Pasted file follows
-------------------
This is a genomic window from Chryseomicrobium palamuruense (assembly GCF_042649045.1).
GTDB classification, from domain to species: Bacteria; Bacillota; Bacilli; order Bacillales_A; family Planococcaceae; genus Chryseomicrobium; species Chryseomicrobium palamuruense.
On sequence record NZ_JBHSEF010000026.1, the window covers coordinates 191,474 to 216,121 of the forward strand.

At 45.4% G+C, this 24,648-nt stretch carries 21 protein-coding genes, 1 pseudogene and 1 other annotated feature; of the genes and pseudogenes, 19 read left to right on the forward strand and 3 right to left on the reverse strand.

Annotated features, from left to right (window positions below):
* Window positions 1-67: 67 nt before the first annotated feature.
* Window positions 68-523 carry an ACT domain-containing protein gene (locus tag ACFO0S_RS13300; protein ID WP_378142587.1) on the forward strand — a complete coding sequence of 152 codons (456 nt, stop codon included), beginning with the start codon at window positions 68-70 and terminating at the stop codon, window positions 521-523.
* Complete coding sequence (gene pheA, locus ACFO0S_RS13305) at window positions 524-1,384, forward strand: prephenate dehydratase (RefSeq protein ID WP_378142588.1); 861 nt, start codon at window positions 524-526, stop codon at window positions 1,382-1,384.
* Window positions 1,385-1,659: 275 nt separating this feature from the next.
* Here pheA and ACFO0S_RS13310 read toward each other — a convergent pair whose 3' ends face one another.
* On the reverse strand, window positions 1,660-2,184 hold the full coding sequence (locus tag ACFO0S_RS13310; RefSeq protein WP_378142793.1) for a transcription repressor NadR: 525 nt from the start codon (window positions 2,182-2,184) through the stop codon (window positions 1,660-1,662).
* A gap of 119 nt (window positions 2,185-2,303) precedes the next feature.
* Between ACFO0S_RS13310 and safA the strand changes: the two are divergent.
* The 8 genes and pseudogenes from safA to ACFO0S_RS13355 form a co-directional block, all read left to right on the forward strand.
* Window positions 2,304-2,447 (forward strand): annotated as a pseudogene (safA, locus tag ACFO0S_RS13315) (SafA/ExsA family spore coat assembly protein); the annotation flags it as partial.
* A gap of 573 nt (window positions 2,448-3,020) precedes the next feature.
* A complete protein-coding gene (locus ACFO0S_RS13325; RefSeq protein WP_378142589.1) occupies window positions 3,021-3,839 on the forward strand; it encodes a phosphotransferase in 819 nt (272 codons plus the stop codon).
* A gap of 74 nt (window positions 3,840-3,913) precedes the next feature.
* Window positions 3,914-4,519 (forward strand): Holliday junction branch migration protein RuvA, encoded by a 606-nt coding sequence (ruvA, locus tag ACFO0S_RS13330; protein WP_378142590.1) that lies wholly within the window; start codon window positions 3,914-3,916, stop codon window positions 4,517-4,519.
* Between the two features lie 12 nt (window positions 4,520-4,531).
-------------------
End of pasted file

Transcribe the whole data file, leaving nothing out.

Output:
This is a genomic window from Chryseomicrobium palamuruense (assembly GCF_042649045.1).
GTDB classification, from domain to species: Bacteria; Bacillota; Bacilli; order Bacillales_A; family Planococcaceae; genus Chryseomicrobium; species Chryseomicrobium palamuruense.
On sequence record NZ_JBHSEF010000026.1, the window covers coordinates 191,474 to 216,121 of the forward strand.

At 45.4% G+C, this 24,648-nt stretch carries 21 protein-coding genes, 1 pseudogene and 1 other annotated feature; of the genes and pseudogenes, 19 read left to right on the forward strand and 3 right to left on the reverse strand.

Annotated features, from left to right (window positions below):
* Window positions 1-67: 67 nt before the first annotated feature.
* Window positions 68-523 carry an ACT domain-containing protein gene (locus tag ACFO0S_RS13300; protein ID WP_378142587.1) on the forward strand — a complete coding sequence of 152 codons (456 nt, stop codon included), beginning with the start codon at window positions 68-70 and terminating at the stop codon, window positions 521-523.
* Complete coding sequence (gene pheA, locus ACFO0S_RS13305) at window positions 524-1,384, forward strand: prephenate dehydratase (RefSeq protein ID WP_378142588.1); 861 nt, start codon at window positions 524-526, stop codon at window positions 1,382-1,384.
* Window positions 1,385-1,659: 275 nt separating this feature from the next.
* Here pheA and ACFO0S_RS13310 read toward each other — a convergent pair whose 3' ends face one another.
* On the reverse strand, window positions 1,660-2,184 hold the full coding sequence (locus tag ACFO0S_RS13310; RefSeq protein WP_378142793.1) for a transcription repressor NadR: 525 nt from the start codon (window positions 2,182-2,184) through the stop codon (window positions 1,660-1,662).
* A gap of 119 nt (window positions 2,185-2,303) precedes the next feature.
* Between ACFO0S_RS13310 and safA the strand changes: the two are divergent.
* The 8 genes and pseudogenes from safA to ACFO0S_RS13355 form a co-directional block, all read left to right on the forward strand.
* Window positions 2,304-2,447 (forward strand): annotated as a pseudogene (safA, locus tag ACFO0S_RS13315) (SafA/ExsA family spore coat assembly protein); the annotation flags it as partial.
* A gap of 573 nt (window positions 2,448-3,020) precedes the next feature.
* A complete protein-coding gene (locus ACFO0S_RS13325; RefSeq protein WP_378142589.1) occupies window positions 3,021-3,839 on the forward strand; it encodes a phosphotransferase in 819 nt (272 codons plus the stop codon).
* A gap of 74 nt (window positions 3,840-3,913) precedes the next feature.
* Window positions 3,914-4,519 (forward strand): Holliday junction branch migration protein RuvA, encoded by a 606-nt coding sequence (ruvA, locus tag ACFO0S_RS13330; protein WP_378142590.1) that lies wholly within the window; start codon window positions 3,914-3,916, stop codon window positions 4,517-4,519.
* Between the two features lie 12 nt (window positions 4,520-4,531).